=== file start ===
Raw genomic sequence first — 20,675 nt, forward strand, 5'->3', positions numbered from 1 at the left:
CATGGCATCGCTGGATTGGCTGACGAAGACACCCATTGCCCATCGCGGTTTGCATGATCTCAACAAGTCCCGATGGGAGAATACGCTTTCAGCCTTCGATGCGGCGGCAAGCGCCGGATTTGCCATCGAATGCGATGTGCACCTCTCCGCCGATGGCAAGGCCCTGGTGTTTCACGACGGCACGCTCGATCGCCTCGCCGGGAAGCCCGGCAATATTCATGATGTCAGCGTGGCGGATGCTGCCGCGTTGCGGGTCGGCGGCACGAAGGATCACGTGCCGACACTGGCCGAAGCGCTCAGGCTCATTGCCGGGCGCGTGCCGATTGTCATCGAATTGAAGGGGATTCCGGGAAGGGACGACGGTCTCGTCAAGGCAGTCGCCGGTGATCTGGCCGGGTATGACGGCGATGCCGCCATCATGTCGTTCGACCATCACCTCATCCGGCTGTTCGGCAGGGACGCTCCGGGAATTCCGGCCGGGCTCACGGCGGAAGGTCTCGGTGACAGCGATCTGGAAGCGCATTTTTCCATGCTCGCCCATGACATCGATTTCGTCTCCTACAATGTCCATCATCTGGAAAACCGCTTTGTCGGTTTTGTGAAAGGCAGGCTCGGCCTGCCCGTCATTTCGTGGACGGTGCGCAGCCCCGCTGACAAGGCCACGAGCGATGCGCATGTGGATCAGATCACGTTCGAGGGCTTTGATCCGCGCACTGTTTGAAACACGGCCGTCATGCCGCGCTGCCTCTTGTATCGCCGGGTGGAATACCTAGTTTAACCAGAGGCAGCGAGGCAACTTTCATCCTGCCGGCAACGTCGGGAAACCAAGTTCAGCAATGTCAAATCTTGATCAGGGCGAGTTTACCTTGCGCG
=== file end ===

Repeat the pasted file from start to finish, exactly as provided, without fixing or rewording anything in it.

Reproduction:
Raw genomic sequence first — 20,675 nt, forward strand, 5'->3', positions numbered from 1 at the left:
CATGGCATCGCTGGATTGGCTGACGAAGACACCCATTGCCCATCGCGGTTTGCATGATCTCAACAAGTCCCGATGGGAGAATACGCTTTCAGCCTTCGATGCGGCGGCAAGCGCCGGATTTGCCATCGAATGCGATGTGCACCTCTCCGCCGATGGCAAGGCCCTGGTGTTTCACGACGGCACGCTCGATCGCCTCGCCGGGAAGCCCGGCAATATTCATGATGTCAGCGTGGCGGATGCTGCCGCGTTGCGGGTCGGCGGCACGAAGGATCACGTGCCGACACTGGCCGAAGCGCTCAGGCTCATTGCCGGGCGCGTGCCGATTGTCATCGAATTGAAGGGGATTCCGGGAAGGGACGACGGTCTCGTCAAGGCAGTCGCCGGTGATCTGGCCGGGTATGACGGCGATGCCGCCATCATGTCGTTCGACCATCACCTCATCCGGCTGTTCGGCAGGGACGCTCCGGGAATTCCGGCCGGGCTCACGGCGGAAGGTCTCGGTGACAGCGATCTGGAAGCGCATTTTTCCATGCTCGCCCATGACATCGATTTCGTCTCCTACAATGTCCATCATCTGGAAAACCGCTTTGTCGGTTTTGTGAAAGGCAGGCTCGGCCTGCCCGTCATTTCGTGGACGGTGCGCAGCCCCGCTGACAAGGCCACGAGCGATGCGCATGTGGATCAGATCACGTTCGAGGGCTTTGATCCGCGCACTGTTTGAAACACGGCCGTCATGCCGCGCTGCCTCTTGTATCGCCGGGTGGAATACCTAGTTTAACCAGAGGCAGCGAGGCAACTTTCATCCTGCCGGCAACGTCGGGAAACCAAGTTCAGCAATGTCAAATCTTGATCAGGGCGAGTTTACCTTGCGCG